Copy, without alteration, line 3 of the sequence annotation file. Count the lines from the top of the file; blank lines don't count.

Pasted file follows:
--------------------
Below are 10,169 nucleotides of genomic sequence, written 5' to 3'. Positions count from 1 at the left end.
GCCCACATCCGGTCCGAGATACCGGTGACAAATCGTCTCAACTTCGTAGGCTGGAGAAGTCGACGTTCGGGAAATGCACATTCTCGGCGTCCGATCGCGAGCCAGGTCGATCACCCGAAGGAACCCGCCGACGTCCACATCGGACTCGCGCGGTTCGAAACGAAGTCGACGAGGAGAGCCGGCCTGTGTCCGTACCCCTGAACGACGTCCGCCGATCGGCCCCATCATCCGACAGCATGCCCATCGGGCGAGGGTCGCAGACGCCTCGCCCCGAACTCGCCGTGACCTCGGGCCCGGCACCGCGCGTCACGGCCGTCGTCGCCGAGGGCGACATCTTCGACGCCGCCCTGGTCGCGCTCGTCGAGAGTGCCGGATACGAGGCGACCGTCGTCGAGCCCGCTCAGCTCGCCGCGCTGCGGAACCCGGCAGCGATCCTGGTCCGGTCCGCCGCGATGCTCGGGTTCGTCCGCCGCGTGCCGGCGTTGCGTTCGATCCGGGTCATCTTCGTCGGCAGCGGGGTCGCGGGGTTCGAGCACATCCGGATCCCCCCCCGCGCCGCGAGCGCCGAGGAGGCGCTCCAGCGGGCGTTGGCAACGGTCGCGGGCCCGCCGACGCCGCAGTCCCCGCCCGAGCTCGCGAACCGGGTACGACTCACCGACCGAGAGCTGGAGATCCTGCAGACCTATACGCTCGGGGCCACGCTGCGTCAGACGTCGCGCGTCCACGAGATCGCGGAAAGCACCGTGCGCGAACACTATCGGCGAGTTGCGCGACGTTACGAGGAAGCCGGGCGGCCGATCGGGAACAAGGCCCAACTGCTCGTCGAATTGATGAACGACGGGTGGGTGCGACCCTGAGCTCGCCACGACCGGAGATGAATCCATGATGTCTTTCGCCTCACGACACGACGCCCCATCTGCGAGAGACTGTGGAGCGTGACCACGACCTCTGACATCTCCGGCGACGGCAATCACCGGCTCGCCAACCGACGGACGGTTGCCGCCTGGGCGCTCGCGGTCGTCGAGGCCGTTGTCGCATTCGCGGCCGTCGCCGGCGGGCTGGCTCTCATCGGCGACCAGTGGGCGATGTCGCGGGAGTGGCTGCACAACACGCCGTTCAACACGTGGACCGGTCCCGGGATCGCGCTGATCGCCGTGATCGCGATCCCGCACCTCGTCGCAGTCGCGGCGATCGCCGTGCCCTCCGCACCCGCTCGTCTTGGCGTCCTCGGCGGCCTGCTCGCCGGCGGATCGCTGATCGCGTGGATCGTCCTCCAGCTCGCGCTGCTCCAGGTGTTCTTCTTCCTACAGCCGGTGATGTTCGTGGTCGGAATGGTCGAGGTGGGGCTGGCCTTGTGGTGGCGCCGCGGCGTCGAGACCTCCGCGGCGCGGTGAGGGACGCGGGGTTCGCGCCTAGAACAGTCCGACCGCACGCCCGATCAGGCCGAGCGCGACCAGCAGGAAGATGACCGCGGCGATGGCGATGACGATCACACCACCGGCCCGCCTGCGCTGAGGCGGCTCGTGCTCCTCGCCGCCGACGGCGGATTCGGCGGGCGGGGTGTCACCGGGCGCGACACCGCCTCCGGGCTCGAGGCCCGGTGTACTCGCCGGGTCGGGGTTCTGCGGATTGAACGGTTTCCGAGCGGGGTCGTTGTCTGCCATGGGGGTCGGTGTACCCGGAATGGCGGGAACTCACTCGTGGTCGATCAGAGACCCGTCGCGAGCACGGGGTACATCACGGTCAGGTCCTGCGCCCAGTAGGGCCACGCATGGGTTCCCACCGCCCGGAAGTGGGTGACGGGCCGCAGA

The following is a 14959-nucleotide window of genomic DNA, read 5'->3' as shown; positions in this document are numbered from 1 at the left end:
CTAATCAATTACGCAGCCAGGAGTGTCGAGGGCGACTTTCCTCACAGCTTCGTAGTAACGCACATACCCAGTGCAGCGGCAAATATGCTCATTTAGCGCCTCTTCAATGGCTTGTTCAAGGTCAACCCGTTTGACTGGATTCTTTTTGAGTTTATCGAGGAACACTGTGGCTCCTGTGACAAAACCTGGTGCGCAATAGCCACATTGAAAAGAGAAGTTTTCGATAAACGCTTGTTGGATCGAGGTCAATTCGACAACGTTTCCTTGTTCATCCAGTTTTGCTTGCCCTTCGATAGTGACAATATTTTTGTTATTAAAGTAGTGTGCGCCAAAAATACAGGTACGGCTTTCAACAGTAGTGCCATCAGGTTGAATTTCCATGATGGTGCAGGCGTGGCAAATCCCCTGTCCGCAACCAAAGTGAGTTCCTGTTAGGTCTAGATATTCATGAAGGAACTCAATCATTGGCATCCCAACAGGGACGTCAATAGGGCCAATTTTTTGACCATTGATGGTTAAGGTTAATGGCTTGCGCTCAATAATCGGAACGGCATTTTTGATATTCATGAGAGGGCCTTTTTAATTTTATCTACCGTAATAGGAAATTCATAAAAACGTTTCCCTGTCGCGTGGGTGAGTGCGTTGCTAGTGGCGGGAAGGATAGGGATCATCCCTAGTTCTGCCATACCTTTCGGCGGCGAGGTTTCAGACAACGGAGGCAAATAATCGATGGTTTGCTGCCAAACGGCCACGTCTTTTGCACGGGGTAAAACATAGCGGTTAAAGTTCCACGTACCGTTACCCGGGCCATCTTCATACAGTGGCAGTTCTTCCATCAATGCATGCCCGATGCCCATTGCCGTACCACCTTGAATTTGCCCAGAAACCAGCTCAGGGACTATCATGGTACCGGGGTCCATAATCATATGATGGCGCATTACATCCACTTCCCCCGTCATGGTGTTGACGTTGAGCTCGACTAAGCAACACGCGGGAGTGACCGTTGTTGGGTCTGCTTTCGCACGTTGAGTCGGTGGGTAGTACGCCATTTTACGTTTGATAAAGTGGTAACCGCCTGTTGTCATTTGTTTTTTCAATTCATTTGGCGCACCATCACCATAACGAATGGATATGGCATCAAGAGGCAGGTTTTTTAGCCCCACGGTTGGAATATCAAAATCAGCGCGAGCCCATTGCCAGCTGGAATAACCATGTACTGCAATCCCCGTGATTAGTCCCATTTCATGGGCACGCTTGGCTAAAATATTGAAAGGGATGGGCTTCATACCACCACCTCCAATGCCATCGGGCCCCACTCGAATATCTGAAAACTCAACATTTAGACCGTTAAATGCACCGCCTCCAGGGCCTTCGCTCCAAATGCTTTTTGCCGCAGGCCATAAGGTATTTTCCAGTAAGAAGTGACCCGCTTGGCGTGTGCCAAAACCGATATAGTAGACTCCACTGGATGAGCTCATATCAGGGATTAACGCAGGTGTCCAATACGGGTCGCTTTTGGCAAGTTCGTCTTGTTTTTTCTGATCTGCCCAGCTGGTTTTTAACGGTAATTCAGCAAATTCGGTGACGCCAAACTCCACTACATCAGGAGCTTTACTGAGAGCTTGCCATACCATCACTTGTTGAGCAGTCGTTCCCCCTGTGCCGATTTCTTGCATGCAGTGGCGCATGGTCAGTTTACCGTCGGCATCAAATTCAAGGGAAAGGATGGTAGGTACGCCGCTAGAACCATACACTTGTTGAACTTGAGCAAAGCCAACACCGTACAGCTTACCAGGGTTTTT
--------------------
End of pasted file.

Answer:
The following is a 14959-nucleotide window of genomic DNA, read 5'->3' as shown; positions in this document are numbered from 1 at the left end: